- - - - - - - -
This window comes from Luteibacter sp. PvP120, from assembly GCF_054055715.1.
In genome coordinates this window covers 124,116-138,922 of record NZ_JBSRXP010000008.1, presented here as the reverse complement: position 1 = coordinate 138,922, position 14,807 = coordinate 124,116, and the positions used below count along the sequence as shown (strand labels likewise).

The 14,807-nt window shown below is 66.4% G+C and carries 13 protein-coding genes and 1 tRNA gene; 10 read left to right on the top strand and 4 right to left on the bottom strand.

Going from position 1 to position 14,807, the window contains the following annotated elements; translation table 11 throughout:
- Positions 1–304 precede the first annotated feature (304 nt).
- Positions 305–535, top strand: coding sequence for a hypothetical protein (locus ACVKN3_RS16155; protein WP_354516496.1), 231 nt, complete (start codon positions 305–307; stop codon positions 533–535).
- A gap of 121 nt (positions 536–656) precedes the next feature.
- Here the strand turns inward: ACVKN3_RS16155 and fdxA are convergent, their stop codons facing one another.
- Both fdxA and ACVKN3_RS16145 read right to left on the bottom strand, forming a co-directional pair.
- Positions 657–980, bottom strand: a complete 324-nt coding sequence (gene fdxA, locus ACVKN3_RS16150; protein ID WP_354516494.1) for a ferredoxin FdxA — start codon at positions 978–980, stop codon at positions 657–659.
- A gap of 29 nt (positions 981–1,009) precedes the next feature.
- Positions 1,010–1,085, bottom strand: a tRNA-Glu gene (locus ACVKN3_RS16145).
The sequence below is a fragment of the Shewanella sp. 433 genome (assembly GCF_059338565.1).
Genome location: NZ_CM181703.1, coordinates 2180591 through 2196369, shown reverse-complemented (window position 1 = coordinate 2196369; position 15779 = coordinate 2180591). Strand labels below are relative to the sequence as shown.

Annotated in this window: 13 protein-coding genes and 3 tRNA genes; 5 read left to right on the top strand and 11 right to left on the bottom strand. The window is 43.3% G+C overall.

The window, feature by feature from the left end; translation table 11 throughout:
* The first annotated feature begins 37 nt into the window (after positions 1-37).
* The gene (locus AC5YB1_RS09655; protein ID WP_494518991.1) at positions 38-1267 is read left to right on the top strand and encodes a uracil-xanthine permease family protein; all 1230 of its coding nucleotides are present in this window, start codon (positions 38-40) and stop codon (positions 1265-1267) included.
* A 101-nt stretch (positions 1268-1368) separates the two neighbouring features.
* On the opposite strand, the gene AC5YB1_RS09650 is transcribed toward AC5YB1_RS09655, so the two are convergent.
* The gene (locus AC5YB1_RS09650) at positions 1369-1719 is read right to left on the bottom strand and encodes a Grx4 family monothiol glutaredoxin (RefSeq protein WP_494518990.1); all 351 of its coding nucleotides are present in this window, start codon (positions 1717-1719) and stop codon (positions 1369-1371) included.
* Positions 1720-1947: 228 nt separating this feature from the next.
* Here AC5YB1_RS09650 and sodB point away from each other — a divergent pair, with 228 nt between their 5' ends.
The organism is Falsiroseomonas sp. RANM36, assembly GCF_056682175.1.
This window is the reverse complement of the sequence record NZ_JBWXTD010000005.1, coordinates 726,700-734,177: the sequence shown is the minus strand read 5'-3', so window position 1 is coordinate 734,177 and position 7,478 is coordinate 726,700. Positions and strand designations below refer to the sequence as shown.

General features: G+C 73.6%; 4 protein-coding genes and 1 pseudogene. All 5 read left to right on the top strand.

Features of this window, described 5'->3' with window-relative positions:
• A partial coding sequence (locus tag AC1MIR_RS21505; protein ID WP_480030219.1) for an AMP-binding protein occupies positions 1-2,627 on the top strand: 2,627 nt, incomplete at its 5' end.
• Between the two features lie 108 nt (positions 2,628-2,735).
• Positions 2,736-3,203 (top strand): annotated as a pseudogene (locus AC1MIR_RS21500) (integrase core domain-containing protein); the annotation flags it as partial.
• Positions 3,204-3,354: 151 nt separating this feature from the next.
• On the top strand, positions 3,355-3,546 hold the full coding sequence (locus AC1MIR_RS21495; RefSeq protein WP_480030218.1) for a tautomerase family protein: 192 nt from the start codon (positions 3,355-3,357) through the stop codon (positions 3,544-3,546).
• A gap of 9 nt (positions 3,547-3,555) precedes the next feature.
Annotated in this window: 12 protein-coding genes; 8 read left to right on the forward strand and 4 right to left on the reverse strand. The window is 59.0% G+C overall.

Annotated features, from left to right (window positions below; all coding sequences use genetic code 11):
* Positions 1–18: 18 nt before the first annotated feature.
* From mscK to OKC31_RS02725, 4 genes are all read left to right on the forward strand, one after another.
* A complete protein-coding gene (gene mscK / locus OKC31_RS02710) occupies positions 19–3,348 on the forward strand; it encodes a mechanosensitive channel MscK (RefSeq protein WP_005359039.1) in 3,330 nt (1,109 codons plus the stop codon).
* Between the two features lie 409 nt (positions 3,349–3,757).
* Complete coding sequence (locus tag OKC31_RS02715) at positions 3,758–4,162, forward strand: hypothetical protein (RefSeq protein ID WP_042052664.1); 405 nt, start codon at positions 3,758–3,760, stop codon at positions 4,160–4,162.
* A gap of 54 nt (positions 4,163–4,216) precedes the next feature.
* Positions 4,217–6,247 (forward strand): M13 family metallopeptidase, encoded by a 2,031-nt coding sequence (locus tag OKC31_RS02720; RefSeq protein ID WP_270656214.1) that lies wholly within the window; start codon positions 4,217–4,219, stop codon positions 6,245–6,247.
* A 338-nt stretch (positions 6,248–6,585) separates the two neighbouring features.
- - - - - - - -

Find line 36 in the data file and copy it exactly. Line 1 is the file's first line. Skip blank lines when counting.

* Positions 1–18: 18 nt before the first annotated feature.